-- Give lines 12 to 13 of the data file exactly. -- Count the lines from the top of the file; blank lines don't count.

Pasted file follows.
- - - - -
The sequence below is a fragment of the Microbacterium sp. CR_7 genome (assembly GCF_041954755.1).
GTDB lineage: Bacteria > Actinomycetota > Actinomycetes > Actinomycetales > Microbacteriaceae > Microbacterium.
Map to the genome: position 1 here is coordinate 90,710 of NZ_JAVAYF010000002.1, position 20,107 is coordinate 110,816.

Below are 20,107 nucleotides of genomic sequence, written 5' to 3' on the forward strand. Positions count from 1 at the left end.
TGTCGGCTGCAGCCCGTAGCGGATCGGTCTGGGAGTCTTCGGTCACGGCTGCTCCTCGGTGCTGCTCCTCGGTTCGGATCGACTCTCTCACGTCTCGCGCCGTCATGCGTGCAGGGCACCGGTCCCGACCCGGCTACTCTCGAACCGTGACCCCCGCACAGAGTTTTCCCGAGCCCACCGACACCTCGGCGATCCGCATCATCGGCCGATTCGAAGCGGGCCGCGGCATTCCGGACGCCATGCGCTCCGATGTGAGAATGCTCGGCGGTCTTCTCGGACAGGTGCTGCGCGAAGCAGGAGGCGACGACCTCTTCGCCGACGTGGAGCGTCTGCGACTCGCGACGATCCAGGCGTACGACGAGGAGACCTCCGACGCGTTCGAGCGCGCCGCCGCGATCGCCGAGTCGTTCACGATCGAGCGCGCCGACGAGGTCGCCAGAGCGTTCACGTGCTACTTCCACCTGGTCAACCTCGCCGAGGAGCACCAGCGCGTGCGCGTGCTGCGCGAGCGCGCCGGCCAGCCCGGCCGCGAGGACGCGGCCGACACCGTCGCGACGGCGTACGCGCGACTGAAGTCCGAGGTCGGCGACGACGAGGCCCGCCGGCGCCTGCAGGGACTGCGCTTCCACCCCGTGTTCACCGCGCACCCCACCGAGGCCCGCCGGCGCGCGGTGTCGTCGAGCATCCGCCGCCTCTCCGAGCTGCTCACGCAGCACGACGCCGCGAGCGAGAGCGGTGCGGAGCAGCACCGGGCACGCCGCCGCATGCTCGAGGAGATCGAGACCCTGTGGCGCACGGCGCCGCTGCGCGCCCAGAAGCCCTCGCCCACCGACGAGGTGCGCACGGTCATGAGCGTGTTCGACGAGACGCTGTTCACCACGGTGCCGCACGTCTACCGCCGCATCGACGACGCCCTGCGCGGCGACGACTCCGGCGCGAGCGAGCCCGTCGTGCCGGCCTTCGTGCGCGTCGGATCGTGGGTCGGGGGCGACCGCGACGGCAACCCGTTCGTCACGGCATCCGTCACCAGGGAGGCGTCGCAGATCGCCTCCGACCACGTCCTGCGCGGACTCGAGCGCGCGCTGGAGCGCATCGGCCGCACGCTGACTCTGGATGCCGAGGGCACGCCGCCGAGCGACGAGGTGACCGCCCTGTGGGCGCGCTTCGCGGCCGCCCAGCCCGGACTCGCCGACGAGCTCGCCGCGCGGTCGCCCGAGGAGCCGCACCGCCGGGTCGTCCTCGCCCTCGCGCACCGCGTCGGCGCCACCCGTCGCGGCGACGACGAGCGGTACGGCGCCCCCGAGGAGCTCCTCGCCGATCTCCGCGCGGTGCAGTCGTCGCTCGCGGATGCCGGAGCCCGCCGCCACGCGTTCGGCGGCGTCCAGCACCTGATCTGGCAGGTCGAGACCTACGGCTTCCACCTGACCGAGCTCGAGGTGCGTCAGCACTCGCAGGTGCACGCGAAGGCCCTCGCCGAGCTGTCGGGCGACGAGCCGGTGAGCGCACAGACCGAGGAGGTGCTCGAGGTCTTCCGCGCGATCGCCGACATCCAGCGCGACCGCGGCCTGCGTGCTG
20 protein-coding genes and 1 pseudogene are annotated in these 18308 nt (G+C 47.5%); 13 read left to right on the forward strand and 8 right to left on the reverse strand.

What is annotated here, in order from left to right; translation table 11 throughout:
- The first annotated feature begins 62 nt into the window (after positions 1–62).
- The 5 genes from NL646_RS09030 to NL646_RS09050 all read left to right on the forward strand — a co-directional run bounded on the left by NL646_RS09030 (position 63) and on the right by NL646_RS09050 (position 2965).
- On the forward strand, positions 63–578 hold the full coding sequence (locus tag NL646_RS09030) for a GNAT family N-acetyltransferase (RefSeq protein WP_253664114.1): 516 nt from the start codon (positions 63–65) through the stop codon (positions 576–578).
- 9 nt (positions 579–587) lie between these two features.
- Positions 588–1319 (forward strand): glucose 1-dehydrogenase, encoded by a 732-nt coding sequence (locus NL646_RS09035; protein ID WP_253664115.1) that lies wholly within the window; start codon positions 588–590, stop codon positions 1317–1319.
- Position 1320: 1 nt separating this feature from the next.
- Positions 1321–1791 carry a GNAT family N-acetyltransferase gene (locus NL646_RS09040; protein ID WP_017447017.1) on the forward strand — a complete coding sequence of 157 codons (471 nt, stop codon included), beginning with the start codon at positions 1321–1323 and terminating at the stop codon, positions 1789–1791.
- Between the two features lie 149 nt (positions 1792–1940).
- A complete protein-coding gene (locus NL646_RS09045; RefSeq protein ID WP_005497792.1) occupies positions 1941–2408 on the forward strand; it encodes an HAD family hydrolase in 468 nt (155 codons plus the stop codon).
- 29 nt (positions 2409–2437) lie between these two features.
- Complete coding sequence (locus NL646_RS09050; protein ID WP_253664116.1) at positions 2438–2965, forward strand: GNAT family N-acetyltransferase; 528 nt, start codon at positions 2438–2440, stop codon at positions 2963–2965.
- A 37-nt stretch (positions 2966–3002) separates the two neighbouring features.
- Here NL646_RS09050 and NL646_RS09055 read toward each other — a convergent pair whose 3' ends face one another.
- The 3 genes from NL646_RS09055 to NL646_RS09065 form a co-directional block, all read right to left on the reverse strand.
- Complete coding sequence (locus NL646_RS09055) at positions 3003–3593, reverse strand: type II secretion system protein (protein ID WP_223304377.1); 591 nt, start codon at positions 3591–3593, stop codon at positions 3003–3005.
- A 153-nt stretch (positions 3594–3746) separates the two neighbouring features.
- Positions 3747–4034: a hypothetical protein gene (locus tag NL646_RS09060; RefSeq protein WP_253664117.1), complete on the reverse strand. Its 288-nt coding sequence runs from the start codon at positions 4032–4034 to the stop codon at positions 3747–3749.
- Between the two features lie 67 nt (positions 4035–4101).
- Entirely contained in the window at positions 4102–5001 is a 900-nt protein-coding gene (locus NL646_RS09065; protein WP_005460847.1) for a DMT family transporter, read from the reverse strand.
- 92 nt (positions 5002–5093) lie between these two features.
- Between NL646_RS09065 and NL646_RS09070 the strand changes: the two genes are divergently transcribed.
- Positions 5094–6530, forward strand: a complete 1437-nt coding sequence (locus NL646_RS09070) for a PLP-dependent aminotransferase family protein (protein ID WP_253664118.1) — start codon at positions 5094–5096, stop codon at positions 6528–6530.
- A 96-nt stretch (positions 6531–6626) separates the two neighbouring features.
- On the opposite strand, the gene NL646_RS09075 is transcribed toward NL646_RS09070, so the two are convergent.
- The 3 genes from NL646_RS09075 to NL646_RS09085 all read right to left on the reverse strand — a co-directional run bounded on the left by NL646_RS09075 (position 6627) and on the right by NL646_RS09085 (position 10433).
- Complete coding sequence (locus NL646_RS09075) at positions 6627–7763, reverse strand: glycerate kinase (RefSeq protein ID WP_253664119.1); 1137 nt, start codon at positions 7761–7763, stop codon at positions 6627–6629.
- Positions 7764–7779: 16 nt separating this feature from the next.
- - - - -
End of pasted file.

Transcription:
- Positions 588–1319 (forward strand): glucose 1-dehydrogenase, encoded by a 732-nt coding sequence (locus NL646_RS09035; protein ID WP_253664115.1) that lies wholly within the window; start codon positions 588–590, stop codon positions 1317–1319.
- Position 1320: 1 nt separating this feature from the next.